Haydn The Seasons/Roger Norrington

0 of 5 stars

Haydn
Die Jahreszeiten (The Seasons)

Christiane Oelze (soprano)
Scot Weir (tenor)
Peter Lika (bass)

RIAS Chamber Choir

Chamber Orchestra of Europe
Sir Roger Norrington

Recorded September 1991 in Kammermusiksaal der Philharmonie, Berlin


Reviewed by: Graham Rogers

Reviewed: July 2008
CD No: HÄNSSLER
EDITION GÜNTER HÄNSSLER
PH07076 (2 CDs)
Duration: 2 hours 12 minutes

 

 

Although a widespread success following its Vienna premiere in 1801, and greatly influential on a generation of budding Romanticists, “The Seasons” has not achieved the lasting universal popularity of Haydn’s previous oratorio “The Creation”; and there are far fewer recordings to choose from.

This release is of a performance in Berlin in 1991, a year after the also-issued recording of “The Creation” with the same artists. This account of “The Seasons” is the more consistently successful of the two, with orchestra and soloists on peak form.

The Overture (heralding ‘Spring’), a late example of Haydn’s gripping Sturm und Drang style, is unpromising in its restrained, pedantic manner; but thereafter the performance picks up, alertly directed with innate Classical style by Roger Norrington. The Chamber Orchestra of Europe plays with great verve and character, winningly combining sensitive modern strings and winds with vibrant ‘period’ trumpets and drums (to judge by the evidence of my ears; the booklet makes no mention of this).

The Seasons provides greater opportunity than “The Creation” for Norrington’s keen sense of fun and flamboyancy: the vivid, often cheeky, programmatic depictions of nature (dismissed by Haydn himself as “Frenchified trash”), such as the buzzing of bees and the chirping of birds, come across with joyful elan. Most impressive is the feverish hunting scene, with frenzied trombone dog-barks and exhilarating horn calls.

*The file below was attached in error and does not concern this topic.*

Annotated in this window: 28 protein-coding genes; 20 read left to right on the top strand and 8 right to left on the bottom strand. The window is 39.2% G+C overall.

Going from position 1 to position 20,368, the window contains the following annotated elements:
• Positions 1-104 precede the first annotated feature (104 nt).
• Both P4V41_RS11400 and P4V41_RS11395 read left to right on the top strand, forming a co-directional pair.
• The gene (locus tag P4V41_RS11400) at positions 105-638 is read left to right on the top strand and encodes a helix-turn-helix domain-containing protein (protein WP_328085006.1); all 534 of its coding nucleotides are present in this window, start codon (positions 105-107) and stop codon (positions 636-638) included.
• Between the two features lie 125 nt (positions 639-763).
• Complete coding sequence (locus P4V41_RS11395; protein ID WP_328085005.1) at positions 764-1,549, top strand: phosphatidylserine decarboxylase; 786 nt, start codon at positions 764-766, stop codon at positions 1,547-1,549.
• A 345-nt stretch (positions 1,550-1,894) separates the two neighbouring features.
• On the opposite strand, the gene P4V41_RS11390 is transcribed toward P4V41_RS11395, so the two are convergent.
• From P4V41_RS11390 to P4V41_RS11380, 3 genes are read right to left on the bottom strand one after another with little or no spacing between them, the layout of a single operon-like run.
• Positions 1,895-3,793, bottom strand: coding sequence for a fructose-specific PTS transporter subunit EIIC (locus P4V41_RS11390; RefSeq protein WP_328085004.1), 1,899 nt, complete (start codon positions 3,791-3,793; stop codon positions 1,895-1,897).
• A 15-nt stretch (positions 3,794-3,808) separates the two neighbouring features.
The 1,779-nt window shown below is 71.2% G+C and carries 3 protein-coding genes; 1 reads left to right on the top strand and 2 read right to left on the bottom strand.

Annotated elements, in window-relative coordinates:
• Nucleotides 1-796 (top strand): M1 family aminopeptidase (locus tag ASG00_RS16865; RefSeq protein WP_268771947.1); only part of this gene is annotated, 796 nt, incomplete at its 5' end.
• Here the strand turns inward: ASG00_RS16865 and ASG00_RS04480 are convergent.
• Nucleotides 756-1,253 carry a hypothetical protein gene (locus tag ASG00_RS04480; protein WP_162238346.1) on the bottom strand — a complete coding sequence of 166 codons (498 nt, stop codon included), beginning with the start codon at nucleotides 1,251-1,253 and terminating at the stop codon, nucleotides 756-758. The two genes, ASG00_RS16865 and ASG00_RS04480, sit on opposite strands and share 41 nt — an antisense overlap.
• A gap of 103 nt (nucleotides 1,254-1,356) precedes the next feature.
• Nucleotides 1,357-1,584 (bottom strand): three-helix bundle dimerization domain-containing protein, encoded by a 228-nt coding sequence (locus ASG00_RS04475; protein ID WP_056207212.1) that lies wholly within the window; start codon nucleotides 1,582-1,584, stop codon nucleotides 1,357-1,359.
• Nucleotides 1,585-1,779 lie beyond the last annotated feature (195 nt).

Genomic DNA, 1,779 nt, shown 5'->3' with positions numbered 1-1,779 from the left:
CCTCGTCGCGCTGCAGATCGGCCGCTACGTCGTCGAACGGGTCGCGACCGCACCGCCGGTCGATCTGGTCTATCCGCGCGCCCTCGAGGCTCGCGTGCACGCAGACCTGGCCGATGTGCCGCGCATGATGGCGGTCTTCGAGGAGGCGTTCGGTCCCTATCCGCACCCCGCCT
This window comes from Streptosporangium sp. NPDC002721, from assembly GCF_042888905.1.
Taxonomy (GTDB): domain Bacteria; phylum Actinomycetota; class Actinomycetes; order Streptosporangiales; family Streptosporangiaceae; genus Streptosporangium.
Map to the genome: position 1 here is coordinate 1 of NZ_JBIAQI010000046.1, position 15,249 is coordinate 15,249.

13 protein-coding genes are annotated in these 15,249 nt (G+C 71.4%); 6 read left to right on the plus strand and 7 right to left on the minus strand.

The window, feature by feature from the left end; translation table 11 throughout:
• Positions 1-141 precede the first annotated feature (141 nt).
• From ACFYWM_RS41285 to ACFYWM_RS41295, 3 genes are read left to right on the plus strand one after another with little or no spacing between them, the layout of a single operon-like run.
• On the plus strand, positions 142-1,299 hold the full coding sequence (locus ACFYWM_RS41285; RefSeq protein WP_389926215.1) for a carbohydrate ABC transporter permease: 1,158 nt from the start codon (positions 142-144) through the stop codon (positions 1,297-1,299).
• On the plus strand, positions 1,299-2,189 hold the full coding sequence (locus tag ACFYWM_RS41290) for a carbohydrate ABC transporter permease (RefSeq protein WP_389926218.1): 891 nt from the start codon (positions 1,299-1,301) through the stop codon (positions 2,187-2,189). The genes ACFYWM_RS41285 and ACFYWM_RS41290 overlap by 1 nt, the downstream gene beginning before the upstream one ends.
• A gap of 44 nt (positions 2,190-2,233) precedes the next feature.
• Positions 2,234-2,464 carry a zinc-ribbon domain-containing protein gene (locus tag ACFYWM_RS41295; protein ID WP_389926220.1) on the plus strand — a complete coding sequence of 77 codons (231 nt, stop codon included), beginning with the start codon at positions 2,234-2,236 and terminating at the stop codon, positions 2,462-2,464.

The soloists are excellent. Christiane Oelze is as near-perfect as one could wish for, her light yet full-bodied tone ideal for this music. An especial delight is her coquettish love duet with Scot Weir, whose own moment to shine comes in the Schubertian drama of the traveller lost in a winter blizzard. Peter Lika is full of character, giving a lively rendition of the cheerfully whistling farmer who quotes a famous tune from Haydn’s very own ‘Surprise’ Symphony.

The superb RIAS Chamber Choir sings with great verve, clarity, and precision. A jubilant highlight is the arm-swinging drinking-song replete with drunken fugue, sung with intoxicated (though technically impeccable) abandon.

The booklet is shoddy. There are no notes about this particular performance and, although an English translation is included, it is on separate pages to the German and not marked with track numbers, making it very difficult to find specific sections.

Nonetheless, this is a highly recommended release. More exuberant than John Eliot Gardiner’s sometimes-cold studio account on Archiv, and less distractingly sensational than René Jacobs’s Harmonia Mundi version, Norrington leaps to the top of the pile for recordings of “The Seasons”.

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